Gray wolf

A gray wolf at the Wildlife Science Center in Forest Lake, Minn. 

AP photo

Solid, unbiased research presents facts as they are, not as they were expected or preferred to be.

Studies supported by taxpayer money should adhere to the highest standards of intellectual honesty. Yet when a University of Montana study of U.S. wildlife management law revealed findings that the U.S. Forest Service leadership didn’t expect — or like — the agency tried to stifle publication.

The Forest Service told researchers at UM’s Bolle Center for People and Forests to take the report draft off the center’s website five days after it was posted in June. Dean Tom DeLuca of the UM Frank College of Forestry and Conservation declined to take the report down. The Forest Service objected to the title “Fish and Wildlife Management on Federal Lands: Debunking State Supremacy.”

As The Missoulian’s Rob Chaney reported, three weeks later, the Forest Service terminated a two-year contract with the Bolle Center and its director, Martin Nie, citing the report’s “provocative title” as a reason.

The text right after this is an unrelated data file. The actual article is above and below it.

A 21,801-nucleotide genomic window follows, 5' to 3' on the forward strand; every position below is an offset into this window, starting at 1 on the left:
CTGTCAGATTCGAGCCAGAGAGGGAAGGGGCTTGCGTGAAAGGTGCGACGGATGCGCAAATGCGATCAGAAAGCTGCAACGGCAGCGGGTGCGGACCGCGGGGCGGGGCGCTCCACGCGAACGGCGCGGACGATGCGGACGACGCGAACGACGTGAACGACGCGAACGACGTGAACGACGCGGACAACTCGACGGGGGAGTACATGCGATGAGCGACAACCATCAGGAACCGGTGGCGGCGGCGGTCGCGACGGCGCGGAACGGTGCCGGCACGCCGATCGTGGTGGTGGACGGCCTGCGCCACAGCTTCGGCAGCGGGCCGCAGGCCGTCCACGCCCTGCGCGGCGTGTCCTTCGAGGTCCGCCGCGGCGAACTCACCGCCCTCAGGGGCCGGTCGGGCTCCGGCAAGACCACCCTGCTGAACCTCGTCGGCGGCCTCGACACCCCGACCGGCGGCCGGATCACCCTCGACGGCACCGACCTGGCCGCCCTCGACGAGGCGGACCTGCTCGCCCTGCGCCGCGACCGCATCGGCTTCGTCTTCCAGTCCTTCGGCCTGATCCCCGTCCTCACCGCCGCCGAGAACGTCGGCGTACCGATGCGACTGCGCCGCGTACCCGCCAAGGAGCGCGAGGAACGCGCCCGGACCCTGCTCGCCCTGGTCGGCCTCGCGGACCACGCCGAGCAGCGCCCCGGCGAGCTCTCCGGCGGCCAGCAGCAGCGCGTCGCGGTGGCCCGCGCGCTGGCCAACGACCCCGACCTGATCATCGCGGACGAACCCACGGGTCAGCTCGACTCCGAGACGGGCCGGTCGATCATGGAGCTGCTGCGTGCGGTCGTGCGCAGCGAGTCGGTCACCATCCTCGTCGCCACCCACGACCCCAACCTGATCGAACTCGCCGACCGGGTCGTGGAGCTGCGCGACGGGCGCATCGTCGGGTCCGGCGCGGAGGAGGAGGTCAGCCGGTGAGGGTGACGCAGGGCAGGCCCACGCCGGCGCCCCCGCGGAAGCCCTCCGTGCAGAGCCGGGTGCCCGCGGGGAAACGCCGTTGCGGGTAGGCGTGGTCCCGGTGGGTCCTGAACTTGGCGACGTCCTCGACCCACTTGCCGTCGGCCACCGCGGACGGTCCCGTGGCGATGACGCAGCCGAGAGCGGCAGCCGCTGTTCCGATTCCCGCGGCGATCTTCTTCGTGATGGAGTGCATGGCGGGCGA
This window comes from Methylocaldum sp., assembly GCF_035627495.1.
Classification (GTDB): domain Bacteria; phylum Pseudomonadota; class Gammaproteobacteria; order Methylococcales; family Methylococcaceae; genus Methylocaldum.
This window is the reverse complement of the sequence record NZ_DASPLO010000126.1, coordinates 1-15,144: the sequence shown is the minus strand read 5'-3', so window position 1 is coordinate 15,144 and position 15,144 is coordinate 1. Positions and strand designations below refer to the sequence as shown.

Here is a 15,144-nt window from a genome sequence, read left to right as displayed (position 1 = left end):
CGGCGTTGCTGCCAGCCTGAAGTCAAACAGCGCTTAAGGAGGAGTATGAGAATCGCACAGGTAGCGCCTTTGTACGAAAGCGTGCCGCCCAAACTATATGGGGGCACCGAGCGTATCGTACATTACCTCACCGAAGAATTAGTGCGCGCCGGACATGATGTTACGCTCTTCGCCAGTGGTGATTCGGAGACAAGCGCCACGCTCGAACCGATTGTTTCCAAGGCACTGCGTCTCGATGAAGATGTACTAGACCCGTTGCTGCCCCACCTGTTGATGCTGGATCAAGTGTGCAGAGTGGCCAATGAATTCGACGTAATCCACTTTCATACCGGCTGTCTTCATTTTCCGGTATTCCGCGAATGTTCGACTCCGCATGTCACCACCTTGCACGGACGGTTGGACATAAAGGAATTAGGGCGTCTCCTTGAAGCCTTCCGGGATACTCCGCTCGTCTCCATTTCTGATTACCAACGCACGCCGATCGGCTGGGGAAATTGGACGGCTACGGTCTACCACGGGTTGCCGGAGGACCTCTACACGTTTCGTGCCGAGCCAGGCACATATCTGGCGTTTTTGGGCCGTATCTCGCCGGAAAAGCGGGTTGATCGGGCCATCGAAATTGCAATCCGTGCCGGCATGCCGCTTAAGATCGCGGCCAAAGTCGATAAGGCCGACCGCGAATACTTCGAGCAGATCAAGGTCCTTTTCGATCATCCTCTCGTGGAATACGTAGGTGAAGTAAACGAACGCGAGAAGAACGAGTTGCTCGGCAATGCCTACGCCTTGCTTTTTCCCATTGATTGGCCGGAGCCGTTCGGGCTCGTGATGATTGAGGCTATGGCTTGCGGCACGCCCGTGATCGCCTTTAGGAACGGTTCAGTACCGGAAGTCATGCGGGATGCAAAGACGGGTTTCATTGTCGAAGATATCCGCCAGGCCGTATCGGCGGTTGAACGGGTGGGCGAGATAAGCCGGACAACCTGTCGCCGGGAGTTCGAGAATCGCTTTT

The contract had called for “an authoritative review of the policy-legal issues related to wildlife management on federal lands.” That’s what Nie’s team delivered — in 126 meticulously researched pages of statutory and case law.

That research indicated the federal government has authority to manage wildlife on federal public lands. Nie said the report suggested a “co-trusteeship” that balances state wildlife management goals with federal obligations to conserve fish and wildlife in the public trust.

This sad saga of another federal attempt to manipulate information about America’s public lands and wildlife played out this past summer. It was shared last week with UM students after they started asking Nie about the study, which commenced in 2015.

The Bolle Center, founded at the University of Montana in 1994, describes its work as supporting “interdisciplinary education, participatory research, and community outreach to foster resilient and sustainable livelihoods, communities and forests in the U.S. intermountain west and internationally.”

It has a long history of working with the U.S. Forest Service. But something has gone awry. Sure looks like orders from Washington were sent to censor taxpayer-funded research.

We hope that the Forest Service reaction to this report doesn’t interfere with the longstanding positive relationship between UM and the agency. The researchers were right to speak up for academic freedom and against censorship. Research that is expected to confirm preconceived ideas is much less reliable that inquiry open to discovering and honestly analyzing all the data.

This editorial originally appeared in the Billings Gazette. 

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